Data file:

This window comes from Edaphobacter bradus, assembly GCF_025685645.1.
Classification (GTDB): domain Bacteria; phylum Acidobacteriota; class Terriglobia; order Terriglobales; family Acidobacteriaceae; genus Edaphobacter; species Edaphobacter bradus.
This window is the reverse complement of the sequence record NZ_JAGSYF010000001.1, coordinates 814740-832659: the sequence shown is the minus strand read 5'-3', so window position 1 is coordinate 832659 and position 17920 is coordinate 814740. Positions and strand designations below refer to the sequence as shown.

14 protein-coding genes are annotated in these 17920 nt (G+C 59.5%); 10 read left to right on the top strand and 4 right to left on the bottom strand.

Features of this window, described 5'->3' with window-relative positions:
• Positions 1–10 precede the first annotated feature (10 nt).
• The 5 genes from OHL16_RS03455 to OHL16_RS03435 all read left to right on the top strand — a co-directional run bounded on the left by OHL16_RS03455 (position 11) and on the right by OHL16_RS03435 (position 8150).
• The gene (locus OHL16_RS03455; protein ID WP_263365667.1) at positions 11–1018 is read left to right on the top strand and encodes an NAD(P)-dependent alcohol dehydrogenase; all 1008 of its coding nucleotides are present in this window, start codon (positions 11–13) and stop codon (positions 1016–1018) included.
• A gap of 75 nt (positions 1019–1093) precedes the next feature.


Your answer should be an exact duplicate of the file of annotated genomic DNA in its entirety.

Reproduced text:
This window comes from Edaphobacter bradus, assembly GCF_025685645.1.
Classification (GTDB): domain Bacteria; phylum Acidobacteriota; class Terriglobia; order Terriglobales; family Acidobacteriaceae; genus Edaphobacter; species Edaphobacter bradus.
This window is the reverse complement of the sequence record NZ_JAGSYF010000001.1, coordinates 814740-832659: the sequence shown is the minus strand read 5'-3', so window position 1 is coordinate 832659 and position 17920 is coordinate 814740. Positions and strand designations below refer to the sequence as shown.

14 protein-coding genes are annotated in these 17920 nt (G+C 59.5%); 10 read left to right on the top strand and 4 right to left on the bottom strand.

Features of this window, described 5'->3' with window-relative positions:
• Positions 1–10 precede the first annotated feature (10 nt).
• The 5 genes from OHL16_RS03455 to OHL16_RS03435 all read left to right on the top strand — a co-directional run bounded on the left by OHL16_RS03455 (position 11) and on the right by OHL16_RS03435 (position 8150).
• The gene (locus OHL16_RS03455; protein ID WP_263365667.1) at positions 11–1018 is read left to right on the top strand and encodes an NAD(P)-dependent alcohol dehydrogenase; all 1008 of its coding nucleotides are present in this window, start codon (positions 11–13) and stop codon (positions 1016–1018) included.
• A gap of 75 nt (positions 1019–1093) precedes the next feature.